The Lord Appears
Key Verse: “He said unto them, These are the words which I spake unto you, while I was yet with you, that all things must be fulfilled, which were written in the law of Moses, and in the prophets, and in the psalms, concerning me.”
THE 24TH CHAPTER OF Luke details the resurrection of our Lord Jesus, and his various appearances to those to whom he had ministered during his earthly life. In verses 1-10, we read that two angels, appearing as men in shining garments, spoke to Mary Magdalene, Joanna, and Mary the mother of James at the door of the open sepulchre, saying, “He is not here, but is risen.” (vs. 6) Shortly following this, Peter came to the sepulchre, and finding it empty, departed, “wondering in himself at that which was come to pass.” (vs. 12) The risen Lord later encountered two disciples walking toward Emmaus. After finding out how upset they were that their Master had died, he spoke to them, and “beginning at Moses and all the prophets, he expounded unto them in all the scriptures the things concerning himself.”—vs. 27
While he appeared after his resurrection to many of his followers (see I Cor. 15:6), Jesus was especially mindful to clearly establish the fact of his resurrection to his eleven chosen apostles. They were being prepared as his special witnesses to bear record to the entire church of the truth concerning his death and resurrection. Before his death he had given them the testimony of the prophets concerning him, saying, “They shall scourge him, and put him to death: and the third day he shall rise again.”—Luke 18:33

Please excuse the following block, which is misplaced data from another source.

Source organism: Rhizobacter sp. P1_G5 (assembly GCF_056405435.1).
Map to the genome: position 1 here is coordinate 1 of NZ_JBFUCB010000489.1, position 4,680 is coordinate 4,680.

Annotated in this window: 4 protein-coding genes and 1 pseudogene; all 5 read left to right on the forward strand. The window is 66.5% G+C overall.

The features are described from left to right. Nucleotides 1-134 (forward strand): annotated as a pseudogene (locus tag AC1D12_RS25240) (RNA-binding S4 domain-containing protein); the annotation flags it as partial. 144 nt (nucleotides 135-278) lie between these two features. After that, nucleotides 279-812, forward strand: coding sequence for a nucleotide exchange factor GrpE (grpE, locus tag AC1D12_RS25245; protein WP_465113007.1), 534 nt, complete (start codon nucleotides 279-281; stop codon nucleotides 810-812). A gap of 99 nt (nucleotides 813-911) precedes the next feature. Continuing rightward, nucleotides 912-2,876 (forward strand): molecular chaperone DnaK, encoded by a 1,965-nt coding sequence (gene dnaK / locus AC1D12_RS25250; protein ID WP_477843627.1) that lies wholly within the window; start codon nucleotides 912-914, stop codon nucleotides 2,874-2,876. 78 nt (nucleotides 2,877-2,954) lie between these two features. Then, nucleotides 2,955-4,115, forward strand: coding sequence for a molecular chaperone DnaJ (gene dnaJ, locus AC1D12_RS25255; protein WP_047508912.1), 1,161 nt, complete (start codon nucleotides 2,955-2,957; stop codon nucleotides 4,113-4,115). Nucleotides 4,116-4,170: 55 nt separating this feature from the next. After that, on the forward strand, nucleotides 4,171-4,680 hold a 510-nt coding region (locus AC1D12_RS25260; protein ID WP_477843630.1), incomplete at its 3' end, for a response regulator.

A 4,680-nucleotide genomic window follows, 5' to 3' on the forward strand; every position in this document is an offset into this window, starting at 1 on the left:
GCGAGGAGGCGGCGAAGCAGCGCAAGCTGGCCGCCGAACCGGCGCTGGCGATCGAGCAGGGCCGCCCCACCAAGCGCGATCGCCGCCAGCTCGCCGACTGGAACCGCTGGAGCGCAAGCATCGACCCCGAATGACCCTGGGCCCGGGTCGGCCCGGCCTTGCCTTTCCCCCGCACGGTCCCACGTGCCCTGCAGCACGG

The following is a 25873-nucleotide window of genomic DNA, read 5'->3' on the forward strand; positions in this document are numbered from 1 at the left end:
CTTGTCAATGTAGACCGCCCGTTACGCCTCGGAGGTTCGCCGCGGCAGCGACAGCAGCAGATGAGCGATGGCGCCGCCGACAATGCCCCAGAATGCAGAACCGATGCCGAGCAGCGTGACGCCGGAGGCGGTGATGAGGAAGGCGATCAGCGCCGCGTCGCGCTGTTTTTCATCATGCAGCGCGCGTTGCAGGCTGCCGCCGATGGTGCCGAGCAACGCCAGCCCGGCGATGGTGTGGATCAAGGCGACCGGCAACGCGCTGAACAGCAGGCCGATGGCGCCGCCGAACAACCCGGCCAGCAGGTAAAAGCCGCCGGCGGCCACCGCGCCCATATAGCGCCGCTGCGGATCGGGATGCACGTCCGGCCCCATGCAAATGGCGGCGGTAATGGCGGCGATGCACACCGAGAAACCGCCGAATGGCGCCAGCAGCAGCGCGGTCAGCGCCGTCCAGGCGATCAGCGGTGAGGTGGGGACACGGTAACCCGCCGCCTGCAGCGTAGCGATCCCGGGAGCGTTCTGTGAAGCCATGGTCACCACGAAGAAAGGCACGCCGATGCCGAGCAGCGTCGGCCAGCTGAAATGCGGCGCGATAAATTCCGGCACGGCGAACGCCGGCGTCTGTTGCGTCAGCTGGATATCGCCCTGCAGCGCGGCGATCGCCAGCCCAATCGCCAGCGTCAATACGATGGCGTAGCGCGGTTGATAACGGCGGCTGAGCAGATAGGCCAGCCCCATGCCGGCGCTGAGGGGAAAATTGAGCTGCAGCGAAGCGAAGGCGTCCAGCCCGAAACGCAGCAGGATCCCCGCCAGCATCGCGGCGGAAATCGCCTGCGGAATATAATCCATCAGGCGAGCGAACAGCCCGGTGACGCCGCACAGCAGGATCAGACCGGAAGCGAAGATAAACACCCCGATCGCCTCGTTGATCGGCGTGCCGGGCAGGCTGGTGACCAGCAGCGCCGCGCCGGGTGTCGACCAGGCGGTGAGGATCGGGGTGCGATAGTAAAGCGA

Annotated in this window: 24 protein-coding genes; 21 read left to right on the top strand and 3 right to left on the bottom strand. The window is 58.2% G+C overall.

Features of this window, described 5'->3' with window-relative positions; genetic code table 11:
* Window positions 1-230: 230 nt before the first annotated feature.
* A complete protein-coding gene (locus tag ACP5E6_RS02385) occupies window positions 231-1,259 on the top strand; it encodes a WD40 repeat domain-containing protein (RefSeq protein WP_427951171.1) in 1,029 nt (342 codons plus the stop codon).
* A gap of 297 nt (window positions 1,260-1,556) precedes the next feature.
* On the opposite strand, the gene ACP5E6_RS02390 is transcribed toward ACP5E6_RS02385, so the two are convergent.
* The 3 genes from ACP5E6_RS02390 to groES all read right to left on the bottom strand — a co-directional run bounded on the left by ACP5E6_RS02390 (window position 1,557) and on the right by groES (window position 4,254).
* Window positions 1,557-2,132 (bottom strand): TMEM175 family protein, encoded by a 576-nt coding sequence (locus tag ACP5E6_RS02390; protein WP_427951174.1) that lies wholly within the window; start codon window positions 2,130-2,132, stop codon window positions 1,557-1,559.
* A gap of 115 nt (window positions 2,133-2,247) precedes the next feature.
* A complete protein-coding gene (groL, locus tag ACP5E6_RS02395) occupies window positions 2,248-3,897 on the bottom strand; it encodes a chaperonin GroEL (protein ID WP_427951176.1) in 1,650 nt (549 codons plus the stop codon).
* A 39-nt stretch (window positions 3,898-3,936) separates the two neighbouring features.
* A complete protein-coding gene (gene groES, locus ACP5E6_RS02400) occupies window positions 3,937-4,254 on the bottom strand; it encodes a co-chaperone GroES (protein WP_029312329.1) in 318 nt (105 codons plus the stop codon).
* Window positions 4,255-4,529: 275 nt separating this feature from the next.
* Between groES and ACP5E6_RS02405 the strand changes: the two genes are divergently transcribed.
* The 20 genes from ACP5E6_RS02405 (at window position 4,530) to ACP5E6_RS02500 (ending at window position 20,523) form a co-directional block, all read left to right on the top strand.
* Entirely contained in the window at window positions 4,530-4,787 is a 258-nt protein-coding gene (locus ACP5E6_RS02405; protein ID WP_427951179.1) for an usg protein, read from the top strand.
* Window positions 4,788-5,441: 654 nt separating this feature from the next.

Jesus knew that the prophets had not only declared the coming glories which would be his, but also the sufferings and death which he had to experience prior to his resurrection and glorification. We are told in Jeremiah 11:19, “I was like a lamb … that is brought to the slaughter.” Jesus willingly, as a lamb, offered himself as a sacrifice for the Adamic sin of the world. (John 1:29) He was “obedient unto death, even the death of the cross.”—Phil. 2:8
The finest animal offering could not take away sin. A perfect man had sinned, and only a perfect man—Jesus—could redeem the sinner. “Sacrifice and offering thou didst not desire; mine ears hast thou opened: burnt offering and sin offering hast thou not required. Then said I, Lo, I come: in the volume of the book it is written of me, I delight to do thy will, O my God.” (Ps. 40:6-8) Our Lord made a covenant of sacrifice and suffering at the age of thirty when he offered himself as the antitypical bullock of the sin offering. The above words, “the volume of the book,” make reference to the “books” of the Law and the prophets. These books foretold, through various types and shadows, his death and resurrection.
When Jesus appeared to his disciples after his resurrection, the words that he spoke to them were designed to remind them that those things he had earlier declared of himself were still true, such as his assertion, “I am the light of the world.” (John 8:12) He also continued to give them words of comfort and assurance, “Peace be unto you” (Luke 24:36), and the account further states that he “opened … their understanding.” (vs. 45) The importance of his words would later compel the Apostle Paul to tell us, “Fulfil the law of Christ.”—Gal. 6:2